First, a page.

I emphasize, our [commercial] DMS tool does have Java, C, C++ full front ends available. For C++, it covers almost everything in C++14 for GCC and even Microsoft's variations (and we are polishing now), macro expansion and conditional management, and method-level control and data flow analysis. And yes, you can specify grammar changes in a practical way; we built a custom VectorC++ system for a client that radically extended C++ to use what amount to F90/APL data-parallel array operations. DMS has been used to carry out other massive metaprogramming tasks on large C++ systems (e.g., application architectural reshaping). (I am the architect behind DMS).

Happy meta-metaprogramming.

  • Cool, I think Clang and DMS, while they have some overlapping capabilities, are pieces of software that are not really in the same category. I mean, one is probably ridiculously expensive and I could probably never justify the resources it'd take to gain access to it, and the other is unrestrictive free open source. This is a huge difference... Part of what gets me excited about these exciting metaprogramming capabilities is indeed the fact that it's permissible not only to use it freely but also to distribute clang based binary tools freely.
    – Steven Lu
    Sep 29, 2014 at 13:25
  • Anything sold commercially is "rediculously expensive" compared to free. Raw cost isn't the issue; what matters is that for some people, the payback for acquiring the commercial product is higher than the payback for the free artifact, otherwise there would be no commercial software. This obviously depends on your specific needs. Clang is an interesting point in the tool space, and will certainly have points of useful application. I'd like to think (since I'm the DMS architect) that DMS has broader capabilities. Clang is unlikely to support languages other than C++ well, as an example.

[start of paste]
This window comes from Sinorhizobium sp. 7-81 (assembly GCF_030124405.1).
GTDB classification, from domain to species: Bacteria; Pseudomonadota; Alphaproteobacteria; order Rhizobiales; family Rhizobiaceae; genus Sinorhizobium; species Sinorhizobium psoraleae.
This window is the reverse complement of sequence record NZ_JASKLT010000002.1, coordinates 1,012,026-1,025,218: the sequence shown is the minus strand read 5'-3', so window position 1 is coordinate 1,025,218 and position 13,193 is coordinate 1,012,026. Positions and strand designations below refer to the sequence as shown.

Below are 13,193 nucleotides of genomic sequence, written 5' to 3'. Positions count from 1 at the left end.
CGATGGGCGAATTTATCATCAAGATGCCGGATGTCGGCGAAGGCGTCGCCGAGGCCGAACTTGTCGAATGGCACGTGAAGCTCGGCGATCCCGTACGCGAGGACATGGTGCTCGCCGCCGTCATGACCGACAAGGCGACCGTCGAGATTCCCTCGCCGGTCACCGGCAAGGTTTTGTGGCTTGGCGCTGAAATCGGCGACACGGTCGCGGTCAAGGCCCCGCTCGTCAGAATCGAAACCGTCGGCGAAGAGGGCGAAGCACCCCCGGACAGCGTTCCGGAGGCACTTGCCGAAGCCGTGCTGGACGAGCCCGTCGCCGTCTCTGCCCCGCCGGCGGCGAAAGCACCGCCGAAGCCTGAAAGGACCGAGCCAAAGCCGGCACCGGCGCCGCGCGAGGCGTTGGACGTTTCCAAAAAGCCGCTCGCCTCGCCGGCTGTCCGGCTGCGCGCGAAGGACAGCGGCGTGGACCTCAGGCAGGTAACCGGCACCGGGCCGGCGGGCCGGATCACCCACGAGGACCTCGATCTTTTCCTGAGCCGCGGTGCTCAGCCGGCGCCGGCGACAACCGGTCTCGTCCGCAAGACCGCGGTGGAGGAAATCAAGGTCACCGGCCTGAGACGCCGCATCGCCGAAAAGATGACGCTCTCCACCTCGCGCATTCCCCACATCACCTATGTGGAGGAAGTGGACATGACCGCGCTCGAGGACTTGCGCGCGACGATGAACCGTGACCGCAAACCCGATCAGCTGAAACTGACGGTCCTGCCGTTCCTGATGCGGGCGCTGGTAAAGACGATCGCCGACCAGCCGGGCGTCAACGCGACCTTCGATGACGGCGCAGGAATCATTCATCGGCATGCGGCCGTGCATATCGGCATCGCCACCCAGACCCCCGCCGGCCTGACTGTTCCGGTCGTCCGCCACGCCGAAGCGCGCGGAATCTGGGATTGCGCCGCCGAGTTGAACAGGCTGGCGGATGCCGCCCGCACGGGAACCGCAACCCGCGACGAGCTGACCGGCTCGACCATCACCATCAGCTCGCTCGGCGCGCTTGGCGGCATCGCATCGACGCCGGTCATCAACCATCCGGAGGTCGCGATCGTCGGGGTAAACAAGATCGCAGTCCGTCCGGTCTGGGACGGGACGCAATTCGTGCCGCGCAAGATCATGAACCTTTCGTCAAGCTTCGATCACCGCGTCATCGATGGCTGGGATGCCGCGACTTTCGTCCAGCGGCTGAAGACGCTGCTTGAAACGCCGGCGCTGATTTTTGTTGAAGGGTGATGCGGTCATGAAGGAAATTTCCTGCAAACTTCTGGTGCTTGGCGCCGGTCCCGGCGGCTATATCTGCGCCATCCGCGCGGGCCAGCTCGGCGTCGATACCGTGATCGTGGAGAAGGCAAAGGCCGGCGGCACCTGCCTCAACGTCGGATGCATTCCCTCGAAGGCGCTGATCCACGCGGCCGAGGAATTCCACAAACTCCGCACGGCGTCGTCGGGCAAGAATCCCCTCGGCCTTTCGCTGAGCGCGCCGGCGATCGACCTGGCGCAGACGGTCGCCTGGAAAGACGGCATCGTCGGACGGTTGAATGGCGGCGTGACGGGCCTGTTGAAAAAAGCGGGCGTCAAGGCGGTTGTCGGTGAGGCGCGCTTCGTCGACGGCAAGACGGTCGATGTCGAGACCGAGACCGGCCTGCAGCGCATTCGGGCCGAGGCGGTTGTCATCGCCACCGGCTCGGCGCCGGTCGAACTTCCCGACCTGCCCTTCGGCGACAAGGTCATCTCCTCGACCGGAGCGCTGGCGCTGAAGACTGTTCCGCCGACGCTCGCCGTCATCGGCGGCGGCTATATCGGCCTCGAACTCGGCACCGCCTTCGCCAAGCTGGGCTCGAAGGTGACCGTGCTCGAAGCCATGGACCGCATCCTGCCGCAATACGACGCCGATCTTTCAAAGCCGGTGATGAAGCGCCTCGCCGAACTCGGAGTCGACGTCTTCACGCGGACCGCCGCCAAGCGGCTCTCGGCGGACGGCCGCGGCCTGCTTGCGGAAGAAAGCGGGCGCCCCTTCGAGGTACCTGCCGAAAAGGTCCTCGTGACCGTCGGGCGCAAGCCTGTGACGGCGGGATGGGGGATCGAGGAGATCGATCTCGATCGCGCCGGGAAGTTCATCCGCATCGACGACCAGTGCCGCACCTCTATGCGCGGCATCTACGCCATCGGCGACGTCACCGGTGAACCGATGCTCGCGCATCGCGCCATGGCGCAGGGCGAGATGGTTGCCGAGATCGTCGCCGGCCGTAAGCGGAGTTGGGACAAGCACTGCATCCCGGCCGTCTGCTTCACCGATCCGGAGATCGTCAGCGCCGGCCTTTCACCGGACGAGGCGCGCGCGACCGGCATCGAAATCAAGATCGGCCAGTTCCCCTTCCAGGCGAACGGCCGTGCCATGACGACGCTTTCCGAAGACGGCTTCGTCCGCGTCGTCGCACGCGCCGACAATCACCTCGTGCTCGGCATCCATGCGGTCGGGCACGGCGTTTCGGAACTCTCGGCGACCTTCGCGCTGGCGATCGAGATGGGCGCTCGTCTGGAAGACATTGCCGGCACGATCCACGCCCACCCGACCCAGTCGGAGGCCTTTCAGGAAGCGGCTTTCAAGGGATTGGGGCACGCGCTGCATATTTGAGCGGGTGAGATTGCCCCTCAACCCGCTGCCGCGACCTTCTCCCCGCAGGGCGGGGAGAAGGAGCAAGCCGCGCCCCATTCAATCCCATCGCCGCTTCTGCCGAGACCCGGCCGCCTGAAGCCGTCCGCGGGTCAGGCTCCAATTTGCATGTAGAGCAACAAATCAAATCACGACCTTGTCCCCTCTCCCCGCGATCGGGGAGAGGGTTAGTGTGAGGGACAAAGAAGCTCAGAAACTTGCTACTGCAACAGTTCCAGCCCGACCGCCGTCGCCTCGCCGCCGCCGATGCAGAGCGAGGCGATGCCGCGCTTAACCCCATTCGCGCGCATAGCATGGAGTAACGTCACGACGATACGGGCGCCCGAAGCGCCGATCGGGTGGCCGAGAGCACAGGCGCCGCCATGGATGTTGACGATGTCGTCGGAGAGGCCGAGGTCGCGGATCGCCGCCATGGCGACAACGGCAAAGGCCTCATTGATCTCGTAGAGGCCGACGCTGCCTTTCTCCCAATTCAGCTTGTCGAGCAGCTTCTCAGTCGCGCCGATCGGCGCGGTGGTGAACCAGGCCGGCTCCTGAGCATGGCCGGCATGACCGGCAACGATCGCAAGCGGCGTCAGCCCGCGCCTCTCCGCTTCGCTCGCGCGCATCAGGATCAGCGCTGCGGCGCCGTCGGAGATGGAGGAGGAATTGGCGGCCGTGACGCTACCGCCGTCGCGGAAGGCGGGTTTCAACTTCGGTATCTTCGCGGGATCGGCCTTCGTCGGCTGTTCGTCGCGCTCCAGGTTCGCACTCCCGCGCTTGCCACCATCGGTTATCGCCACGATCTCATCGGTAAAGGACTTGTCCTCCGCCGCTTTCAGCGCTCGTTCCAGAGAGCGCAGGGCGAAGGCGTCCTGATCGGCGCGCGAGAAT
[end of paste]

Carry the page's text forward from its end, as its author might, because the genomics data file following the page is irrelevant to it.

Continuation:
– Ira Baxter
    Sep 29, 2014 at 13:57
  • Certainly. There is no question that DMS is incredibly powerful, almost to the point of magic (à la Arthur C. Clarke), and while clang is great, it really is just a well-written C++ frontend, of which there are many. A great many small steps forward, that it is, it still wouldn't be really fair to compare it to DMS. Alas, even with such a powerful tools at our disposal, working software does not write itself. It must still come into existence through careful translation using the tools, or (pretty much always the superior option) written fresh.